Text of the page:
Amazon Versus the Derecho

Michael Vizard

In addition to taking down power lines that left millions of people on the East Coast without power for the last few days, the unusual fast-moving storm system known as a "derecho" also took down Amazon data centers, including ones that had been running such well-known application services such as Netflix, Pinterest, Heroku and Instagram.

The outage was the second one to hit Amazon’s Ashburn, Va., data center in the last 30 days. While the fact that a data center might go offline because of weather-related issues is understandable, the fact that application services are going offline as a result is not.

It’s pretty clear that the IT organizations running those services have all their eggs running in one proverbial Amazon data center basket. Amazon, of course, urges customers to take advantage of what it describes as "availability zones" across multiple data centers to maintain high availability. But for whatever reason, the people managing those application services have either not implemented zones or set them up correctly.

For old-time infrastructure specialists, the dependency on a single vendor for anything is a little baffling. In a traditional data center, it’s not uncommon to have, for example, IBM systems on standby to back up primary systems that might be from EMC. The point is there is no single point of failure, which Steve Zivanic, vice president of marketing for the cloud storage service provider Nirvanix, notes is much easier to accomplish across multiple cloud service providers today simply by invoking a few scripts and active replicas of applications than it ever has been in traditional data center enviroments. And just to put a finer point on the argument for having two or more cloud service providers to rely on, Zivanic asks the question: When was the last time you ever heard, for example, of an Amazon cloud and an IBM cloud going down at the same time?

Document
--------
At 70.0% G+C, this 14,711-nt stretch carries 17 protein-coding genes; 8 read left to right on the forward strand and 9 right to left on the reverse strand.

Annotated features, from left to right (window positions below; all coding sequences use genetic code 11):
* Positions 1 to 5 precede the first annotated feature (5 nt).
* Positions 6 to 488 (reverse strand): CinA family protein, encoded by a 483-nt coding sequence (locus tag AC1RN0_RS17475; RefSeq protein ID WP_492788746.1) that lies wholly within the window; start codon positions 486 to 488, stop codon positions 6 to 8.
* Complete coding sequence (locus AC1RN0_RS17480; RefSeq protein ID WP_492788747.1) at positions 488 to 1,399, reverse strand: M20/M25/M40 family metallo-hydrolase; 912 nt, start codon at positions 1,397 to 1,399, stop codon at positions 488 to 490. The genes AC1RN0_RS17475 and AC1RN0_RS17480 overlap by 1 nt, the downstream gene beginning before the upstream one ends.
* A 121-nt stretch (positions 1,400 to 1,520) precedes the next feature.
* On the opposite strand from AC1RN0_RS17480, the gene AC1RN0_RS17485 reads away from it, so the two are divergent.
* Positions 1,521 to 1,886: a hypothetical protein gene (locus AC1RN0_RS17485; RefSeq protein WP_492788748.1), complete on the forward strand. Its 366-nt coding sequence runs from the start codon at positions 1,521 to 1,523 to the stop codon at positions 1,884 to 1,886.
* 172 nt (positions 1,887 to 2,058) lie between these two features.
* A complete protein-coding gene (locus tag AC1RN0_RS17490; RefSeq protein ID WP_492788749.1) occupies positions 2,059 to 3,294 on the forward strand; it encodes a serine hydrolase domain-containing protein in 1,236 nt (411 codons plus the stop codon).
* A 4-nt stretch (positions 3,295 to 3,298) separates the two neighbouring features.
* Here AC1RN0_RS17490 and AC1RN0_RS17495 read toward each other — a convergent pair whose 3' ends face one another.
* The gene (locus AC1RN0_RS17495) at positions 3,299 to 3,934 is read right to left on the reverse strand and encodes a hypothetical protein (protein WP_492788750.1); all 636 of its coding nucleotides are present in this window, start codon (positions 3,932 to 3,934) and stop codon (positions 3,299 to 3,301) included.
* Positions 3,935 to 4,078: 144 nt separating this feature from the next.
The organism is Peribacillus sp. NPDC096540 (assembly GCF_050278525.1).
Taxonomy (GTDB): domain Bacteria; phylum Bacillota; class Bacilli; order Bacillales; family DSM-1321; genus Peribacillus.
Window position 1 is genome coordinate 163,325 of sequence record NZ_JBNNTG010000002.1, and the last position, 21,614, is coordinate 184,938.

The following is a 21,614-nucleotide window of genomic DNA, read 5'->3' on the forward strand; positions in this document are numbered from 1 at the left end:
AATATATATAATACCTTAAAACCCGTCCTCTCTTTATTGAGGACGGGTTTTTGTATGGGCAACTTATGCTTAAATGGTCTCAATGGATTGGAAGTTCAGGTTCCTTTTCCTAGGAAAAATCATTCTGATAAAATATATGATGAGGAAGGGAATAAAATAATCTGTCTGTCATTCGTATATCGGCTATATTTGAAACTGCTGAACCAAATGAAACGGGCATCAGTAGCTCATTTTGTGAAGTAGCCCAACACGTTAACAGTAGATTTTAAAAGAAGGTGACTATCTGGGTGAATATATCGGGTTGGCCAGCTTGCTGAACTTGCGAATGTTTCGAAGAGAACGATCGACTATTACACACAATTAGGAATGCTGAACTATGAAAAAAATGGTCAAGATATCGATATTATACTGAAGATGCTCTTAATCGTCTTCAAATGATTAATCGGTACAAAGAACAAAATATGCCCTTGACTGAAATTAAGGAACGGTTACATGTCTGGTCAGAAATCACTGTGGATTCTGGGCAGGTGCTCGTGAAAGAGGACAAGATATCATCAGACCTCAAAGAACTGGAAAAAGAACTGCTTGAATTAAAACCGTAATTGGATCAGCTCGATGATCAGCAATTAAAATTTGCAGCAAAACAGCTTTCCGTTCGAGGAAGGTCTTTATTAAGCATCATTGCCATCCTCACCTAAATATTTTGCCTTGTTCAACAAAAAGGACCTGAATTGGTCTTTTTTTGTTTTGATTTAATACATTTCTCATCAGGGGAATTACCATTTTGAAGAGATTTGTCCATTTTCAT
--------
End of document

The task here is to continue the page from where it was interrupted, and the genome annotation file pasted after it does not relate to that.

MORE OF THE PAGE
Zivanic says not only are too few people giving enough thought to redundancy in an era where replication in the cloud is relatively simple; too many of them are afraid to admit that they have outgrown the cloud computing platforms they initially launched the service on. The simple fact of the matter, says Zivanic, is that not all clouds are created equal. As your business becomes more dependent on the availability of a cloud application, the more important it becomes to work with a cloud service provider that can provide the appropriate level of service required, says Zivanic.

Of course, the bitter irony in all this, notes Zivanic, is that for some reason none of the retail services that Amazon provides ever seem to be affected by outages in the Amazon cloud, which are supposed to be an extension of the company’s excess IT capacity. Perhaps that was true at one point in time, but increasingly it’s starting to look like Amazon has one set of IT rules and processes in place for its own applications and quite another for possibly everybody else’s.

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